Web companies seem more intelligent in this regard as they don’t even try to re-brand the companies they acquire. Delicious is still delicious, Youtube is still Youtube and so on.

These are normal cases but what do you think is the best way if a big company acquires another small one whose name got tarnished say due to a scandal? Does double branding help in re-building lost credibility? Or is it a good idea to change the name of acquired company all together?

PS: You can email me your reply too

Dennis Van Staalduinen on September 14th, 2009 said

Thought provoking post as always from the king of the “22 Rules” school, It’s hard to argue with the point that there are too many examples of clumsy brand extensions designed to build executive egos rather than help customers make meaningful choices, so bravo for continuing to hammer at dumb branding.

But a couple of quibbles: 1) you focus on consumer products – mostly packaged goods – and implicitly extend the “rules” to other brand categories; and 2) you quickly dismiss the entire range of brand architecture options as “Double Branding” as if brand strategy began with Proctor & Gamble c. 1960 and ended there.

“Mono-branding” is one powerful path to success in some markets, but look around: smart branders have found many, many others. And savvy consumers are “reading” the brandscape in much more sophisticated ways that go beyond the package on the shelf.

Even Proctor & Gamble c. 2009 gets this, as your Whitestrips example shows. So yes, I am more likely to buy “Crest Whitestrips” than I am just “Whitestrips”, and P&G saved a pile of marketing dollars on not building a new brand from scratch.

The problem is, this logic – and the brand -often get stretched too far, as in one of my favourite examples – Colgate Shaving Cream (blech!). Dumb branding in other words. And that’s where our fight as intelligent brand advisors needs to focus.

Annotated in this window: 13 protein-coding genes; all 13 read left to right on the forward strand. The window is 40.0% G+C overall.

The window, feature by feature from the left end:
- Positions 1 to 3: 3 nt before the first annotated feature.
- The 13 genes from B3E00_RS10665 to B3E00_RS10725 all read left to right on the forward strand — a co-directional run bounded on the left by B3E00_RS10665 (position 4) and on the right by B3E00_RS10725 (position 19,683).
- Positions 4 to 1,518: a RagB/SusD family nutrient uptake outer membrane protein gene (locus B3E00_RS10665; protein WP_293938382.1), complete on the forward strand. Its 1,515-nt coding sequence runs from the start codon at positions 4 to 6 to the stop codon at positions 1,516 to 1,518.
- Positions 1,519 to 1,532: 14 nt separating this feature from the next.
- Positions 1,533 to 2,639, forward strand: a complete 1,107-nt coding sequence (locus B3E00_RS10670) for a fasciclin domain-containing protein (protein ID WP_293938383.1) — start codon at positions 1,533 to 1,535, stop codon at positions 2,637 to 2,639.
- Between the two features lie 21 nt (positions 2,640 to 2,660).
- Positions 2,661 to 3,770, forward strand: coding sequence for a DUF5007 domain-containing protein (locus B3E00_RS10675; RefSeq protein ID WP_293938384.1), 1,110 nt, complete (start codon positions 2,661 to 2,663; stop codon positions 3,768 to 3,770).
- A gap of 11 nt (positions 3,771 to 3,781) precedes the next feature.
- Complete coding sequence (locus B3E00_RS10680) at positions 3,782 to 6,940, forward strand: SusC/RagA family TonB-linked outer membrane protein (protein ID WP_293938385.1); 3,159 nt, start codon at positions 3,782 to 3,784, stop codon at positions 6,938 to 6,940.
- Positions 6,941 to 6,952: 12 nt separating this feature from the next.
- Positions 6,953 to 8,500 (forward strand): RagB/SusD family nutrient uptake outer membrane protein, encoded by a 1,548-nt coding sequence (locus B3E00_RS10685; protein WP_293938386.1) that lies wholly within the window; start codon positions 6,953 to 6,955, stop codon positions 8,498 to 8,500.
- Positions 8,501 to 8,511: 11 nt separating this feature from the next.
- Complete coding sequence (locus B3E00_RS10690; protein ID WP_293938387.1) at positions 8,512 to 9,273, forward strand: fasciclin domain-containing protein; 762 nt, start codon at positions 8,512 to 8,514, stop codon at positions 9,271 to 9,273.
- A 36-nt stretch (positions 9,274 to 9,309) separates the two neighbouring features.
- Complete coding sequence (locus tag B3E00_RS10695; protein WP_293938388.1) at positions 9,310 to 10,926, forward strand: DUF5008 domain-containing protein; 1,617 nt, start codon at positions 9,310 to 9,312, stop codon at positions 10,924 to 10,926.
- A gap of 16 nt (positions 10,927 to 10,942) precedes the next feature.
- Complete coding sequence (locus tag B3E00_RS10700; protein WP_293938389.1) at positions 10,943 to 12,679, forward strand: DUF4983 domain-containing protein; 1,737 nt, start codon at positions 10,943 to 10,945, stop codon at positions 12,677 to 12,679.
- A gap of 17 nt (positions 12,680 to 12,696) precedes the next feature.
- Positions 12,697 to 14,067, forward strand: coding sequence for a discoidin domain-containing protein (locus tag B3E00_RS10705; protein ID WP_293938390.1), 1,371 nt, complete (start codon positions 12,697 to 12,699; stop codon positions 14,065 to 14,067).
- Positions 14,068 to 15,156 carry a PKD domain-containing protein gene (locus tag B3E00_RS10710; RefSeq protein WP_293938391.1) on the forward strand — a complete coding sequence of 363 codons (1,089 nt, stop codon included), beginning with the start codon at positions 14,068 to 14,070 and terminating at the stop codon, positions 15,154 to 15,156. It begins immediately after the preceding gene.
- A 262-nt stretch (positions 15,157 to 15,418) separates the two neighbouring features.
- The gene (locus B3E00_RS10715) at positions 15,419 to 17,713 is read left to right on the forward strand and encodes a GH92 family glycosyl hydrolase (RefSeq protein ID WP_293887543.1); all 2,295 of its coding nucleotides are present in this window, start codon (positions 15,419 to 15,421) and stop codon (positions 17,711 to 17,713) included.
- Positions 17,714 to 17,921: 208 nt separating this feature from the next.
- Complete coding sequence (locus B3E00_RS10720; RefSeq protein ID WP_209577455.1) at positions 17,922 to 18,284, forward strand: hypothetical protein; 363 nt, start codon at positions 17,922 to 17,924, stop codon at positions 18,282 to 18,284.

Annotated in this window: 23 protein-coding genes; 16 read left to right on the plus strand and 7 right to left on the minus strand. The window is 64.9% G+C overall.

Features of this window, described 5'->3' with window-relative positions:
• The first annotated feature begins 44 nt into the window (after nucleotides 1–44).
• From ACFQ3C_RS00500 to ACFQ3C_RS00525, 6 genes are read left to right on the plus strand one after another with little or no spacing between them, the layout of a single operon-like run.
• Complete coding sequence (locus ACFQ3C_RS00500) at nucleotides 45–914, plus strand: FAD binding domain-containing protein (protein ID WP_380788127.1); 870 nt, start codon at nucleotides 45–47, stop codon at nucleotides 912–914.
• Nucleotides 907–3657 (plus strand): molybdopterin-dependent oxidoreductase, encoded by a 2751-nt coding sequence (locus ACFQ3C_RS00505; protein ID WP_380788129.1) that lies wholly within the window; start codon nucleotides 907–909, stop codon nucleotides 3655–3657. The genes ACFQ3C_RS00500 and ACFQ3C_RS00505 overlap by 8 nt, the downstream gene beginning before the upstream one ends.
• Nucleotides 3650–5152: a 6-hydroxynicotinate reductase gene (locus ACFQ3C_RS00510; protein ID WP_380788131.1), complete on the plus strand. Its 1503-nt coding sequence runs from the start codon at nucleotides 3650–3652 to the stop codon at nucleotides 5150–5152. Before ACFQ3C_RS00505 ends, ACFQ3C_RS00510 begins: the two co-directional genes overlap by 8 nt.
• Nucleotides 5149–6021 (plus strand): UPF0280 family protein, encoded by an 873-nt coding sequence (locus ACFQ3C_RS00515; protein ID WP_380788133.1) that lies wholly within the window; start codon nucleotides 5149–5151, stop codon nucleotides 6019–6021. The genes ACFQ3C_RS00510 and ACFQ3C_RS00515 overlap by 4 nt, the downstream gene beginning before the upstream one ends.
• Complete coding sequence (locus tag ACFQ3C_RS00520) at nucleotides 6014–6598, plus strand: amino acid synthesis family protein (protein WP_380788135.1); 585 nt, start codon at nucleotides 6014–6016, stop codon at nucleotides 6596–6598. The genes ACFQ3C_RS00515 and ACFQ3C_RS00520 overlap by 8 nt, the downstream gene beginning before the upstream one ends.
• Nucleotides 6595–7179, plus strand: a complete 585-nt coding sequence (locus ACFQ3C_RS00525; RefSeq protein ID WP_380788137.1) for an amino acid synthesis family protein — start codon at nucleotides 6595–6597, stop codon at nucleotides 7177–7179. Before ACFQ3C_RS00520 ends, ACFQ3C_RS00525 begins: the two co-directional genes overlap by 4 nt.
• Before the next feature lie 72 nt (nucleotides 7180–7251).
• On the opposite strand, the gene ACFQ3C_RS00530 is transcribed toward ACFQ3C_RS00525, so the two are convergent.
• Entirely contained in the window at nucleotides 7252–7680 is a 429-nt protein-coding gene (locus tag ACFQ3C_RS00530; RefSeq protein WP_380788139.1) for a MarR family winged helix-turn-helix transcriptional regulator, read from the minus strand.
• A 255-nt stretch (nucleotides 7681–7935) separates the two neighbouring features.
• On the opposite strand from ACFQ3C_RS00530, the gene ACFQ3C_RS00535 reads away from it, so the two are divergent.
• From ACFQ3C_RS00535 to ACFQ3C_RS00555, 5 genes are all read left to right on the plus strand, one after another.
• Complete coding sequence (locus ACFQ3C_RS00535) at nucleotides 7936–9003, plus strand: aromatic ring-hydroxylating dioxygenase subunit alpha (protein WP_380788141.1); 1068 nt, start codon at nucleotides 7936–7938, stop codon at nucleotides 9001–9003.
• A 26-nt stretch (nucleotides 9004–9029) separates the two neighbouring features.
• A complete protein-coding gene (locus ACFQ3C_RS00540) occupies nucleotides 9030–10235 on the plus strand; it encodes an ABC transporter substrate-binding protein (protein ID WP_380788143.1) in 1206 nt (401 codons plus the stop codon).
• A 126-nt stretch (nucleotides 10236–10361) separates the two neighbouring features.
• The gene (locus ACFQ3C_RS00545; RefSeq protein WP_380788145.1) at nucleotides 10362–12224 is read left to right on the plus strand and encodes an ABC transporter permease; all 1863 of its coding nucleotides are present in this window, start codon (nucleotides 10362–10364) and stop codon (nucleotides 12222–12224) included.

Brian Chiger on September 14th, 2009 said

Great points! You are absolutely correct that consumers tend to retain one name when remembering a brand. The question, is whether that second name helps or hinders (or has no effect) on that brand’s recognition. Is Nescafe Taster’s Choice better than just Taster’s Choice or Nescafe? Does it have no effect? Or is it actually detrimental to recall?

Usually, dual branding is performed to bolster the reputation of the sub-brand. It’s much cheaper to launch a sub-brand than a new master brand.

While I find the use fairly innocuous, though unnecessary for most low consideration items like CPG personal care items like WhiteStrips carry a greater degree of risk and, I believe, are helped by the inclusion of the trusted brand name.

The case, however, is very different for automobiles. Chevrolet caters to a far broader audience than a luxury automaker like Mercedes-Benz or BMW. Those automakers are selling cars to a driver with similar needs. Chevrolet buyers are a much more diverse. Thus, Chevrolet’s lineup features much more diverse vehicles. I’d hate to have to sort through the Chevy catalog to remember that the RX2700 is a sporty hatchback while the CT450 is a family minivan. The use of double-branding here serves two purposes 1) to differentiate the different car models and 2) to reassure buyers that even though they’re buying an Impala, they’ll still be able to get a warranty and have their car fixed at a mechanic.

While you are correct that double-branding can dilute brand recognition, I’d hardly attribute GM’s failures to lack of strong brand recognition.

Caitlin on September 14th, 2009 said

Very nice post. Good points you make on how single words are stronger but not always a guarantee (Red Bull).

My only disagreement was in the case of Kleenex Cottonelle. I would never call it Cottenelle. Kleenex is by FAR the master brand. No one calls them ’tissues’ it is a Kleenex, no matter who makes it. That is branding at its highest form. Just like people order ‘a coke’ rather than an ‘rc cola’ or ‘pepsi’ Coke is that brown soda and Kleenex is the nose wipe, they define the product.

Brooks Perry on September 17th, 2009 said

Very good post and comments. I think it all comes down to common sense. Crest Whitestrips makes sense because Crest has become synonymous with clean-mouths and gives Whitestrips some added credibility. Double branding that forces consumers to second guess the product, just from the name, is going to hurt getting new products off the ground.

Matthew Excitemental
Twitter: excitemental
on June 03rd, 2014 said

very good article, double branding can work in some cases (automotive and mobile industries are a prime example) but the majority of cases people only remember teh ‘brand’ name.
Its a great story about Red Bull starting off as a diaster of a brand name.. there are only a handful of stronger recognised brand names than Red Bull now